Robot Crypto Traders Are the New Flash Boys

Cryptocurrency traders call it the “sandwich” maneuver, and nobody wants to be the turkey caught in the middle. Here’s how it works: You spot another trader on the network trying to buy a token, such as Ether or another so-called altcoin. Then you place an order, too. If you are able to get your purchase done before the other trader, you’ll get a good deal on a coin you know there’s demand for. Your purchase pushes up the price the other buyer has to pay. Completing the sandwich, you sell for an easy profit.

This sort of front-running has long been a problem for people trading crypto. It happens on decentralized exchanges that run on a technology called Ethereum, because transactions are visible for a time before they are completed. Computer programs called bots scour the network for such opportunities, and the practice has exploded recently, thanks to the release of a free, open source tool called Flashbots.

Before Flashbots, “there was a high chance that front-running would not happen to you,” says Anton Bukov, co-founder of 1inch, a crypto-exchange aggregator. “Since it was released, a lot of people got access to this, and they started to front-run all these traders.” That’s opened up a debate in the crypto community that’s familiar to anyone who followed arguments about high-frequency traders in equities: Are computerized traders just taking money out of other people’s pockets? Or could they instead be helping the crypto market work better?

The people behind Flashbots say they’re trying to solve a serious problem. Similar to Bitcoin, Ethereum runs on a blockchain, a public digital ledger maintained by computers connected to the internet. Users known as miners earn cryptocurrency by processing transactions on this ledger. Transactions aren’t instantaneous—instead, they get pooled and then processed by miners in chunks called blocks. Miners have the power to decide which transactions in a block go first. So they can potentially make front-running trades themselves, or they can sell the chance to someone else, by giving priority to orders that promise a higher transaction fee. “We haven’t even scratched the surface of shenanigans miners could be up to,” says Nic Carter, co-founder of researcher Coin Metrics.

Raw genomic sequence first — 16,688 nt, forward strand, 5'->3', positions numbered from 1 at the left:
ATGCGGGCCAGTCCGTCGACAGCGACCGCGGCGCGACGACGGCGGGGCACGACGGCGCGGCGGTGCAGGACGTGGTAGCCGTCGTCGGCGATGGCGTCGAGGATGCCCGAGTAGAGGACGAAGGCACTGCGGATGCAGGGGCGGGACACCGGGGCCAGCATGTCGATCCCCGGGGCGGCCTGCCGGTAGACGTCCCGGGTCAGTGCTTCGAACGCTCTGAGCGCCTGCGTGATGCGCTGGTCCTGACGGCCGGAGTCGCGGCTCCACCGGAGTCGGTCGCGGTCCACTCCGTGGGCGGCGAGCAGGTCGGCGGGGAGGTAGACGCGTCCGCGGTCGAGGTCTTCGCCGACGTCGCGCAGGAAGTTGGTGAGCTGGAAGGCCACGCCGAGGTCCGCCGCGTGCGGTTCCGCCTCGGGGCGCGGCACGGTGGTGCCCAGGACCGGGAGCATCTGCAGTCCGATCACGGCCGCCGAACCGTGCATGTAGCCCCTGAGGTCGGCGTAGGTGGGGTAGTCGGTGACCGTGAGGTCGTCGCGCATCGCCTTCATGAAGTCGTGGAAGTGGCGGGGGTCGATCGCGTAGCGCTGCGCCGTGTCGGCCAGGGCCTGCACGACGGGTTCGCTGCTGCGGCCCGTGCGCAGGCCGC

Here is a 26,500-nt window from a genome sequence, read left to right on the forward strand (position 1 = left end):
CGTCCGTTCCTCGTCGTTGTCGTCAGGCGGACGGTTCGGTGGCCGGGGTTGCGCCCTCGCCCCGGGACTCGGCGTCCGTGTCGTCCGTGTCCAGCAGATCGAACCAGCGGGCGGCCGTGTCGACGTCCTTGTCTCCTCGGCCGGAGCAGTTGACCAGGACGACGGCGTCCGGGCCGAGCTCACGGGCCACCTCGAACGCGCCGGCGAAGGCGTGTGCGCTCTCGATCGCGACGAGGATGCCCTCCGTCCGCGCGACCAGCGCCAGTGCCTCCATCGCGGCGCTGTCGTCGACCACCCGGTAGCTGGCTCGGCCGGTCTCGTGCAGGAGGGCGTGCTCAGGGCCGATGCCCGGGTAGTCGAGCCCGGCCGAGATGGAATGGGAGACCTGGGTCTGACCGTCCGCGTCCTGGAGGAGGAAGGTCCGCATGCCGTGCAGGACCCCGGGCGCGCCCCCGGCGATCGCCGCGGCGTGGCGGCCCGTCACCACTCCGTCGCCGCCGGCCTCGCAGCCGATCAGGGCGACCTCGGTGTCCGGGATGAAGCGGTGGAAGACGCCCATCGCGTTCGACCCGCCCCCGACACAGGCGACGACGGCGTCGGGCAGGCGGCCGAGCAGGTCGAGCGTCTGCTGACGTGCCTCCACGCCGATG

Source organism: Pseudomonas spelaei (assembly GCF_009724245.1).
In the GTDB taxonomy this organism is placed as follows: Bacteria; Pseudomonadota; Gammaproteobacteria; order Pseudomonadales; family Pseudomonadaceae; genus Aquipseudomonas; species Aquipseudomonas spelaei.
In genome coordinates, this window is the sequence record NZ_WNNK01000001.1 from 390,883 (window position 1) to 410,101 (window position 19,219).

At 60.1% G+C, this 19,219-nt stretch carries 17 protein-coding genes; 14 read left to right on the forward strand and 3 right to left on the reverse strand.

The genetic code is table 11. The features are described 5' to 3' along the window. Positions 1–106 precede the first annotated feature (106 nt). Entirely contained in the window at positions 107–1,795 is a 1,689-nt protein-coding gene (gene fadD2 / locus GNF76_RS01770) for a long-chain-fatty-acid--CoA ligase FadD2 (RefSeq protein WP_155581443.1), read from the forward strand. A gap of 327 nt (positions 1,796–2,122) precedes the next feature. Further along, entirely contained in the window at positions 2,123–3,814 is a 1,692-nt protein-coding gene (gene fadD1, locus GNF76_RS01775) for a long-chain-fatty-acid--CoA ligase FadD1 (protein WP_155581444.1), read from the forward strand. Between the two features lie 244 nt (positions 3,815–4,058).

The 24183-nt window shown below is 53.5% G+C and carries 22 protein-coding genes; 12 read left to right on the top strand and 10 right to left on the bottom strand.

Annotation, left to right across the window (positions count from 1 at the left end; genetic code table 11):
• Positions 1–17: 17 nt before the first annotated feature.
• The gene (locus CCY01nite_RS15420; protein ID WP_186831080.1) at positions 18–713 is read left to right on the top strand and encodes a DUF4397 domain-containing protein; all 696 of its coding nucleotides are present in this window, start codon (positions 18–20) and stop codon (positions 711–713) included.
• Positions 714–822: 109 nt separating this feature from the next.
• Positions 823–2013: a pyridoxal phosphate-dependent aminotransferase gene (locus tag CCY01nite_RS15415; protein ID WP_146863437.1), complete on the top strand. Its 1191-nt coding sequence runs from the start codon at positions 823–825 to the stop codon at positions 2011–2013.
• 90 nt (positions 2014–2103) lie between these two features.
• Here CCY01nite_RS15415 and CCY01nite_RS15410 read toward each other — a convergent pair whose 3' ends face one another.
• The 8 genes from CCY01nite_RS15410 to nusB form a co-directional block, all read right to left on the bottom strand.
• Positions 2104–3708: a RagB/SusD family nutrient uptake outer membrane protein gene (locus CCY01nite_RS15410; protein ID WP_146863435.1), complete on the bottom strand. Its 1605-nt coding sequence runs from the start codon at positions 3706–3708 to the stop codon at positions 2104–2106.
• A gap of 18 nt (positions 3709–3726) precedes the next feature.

Flashbots doesn’t eliminate the shenanigans, but it tries to make them “democratic, distributed, and transparent,” in the words of Phil Daian, a Ph.D. student at Cornell Tech who’s one of the tool’s creators. He’s also the co-author of an influential paper that brought wide attention to the problem of crypto front-running and miners’ incentives to allow it. It was titled “Flash Boys 2.0,” in a nod to the Michael Lewis bestseller about high-frequency stock traders who many complained used front-running tactics.

Flashbots essentially makes a market out of cutting in line. Its auction feature lets anyone bid on a position in the queue, and miners pocket a fee from the winner. Bringing this activity out in the open and making it more orderly, the system’s creators say, can reduce strain on the Ethereum network and eliminate miners’ incentive to try dodgier tactics. Flashbots can also be used to prevent getting front-run: Traders using 1inch, for example, can use it to pay a miner to ensure their transaction gets done at the expected price.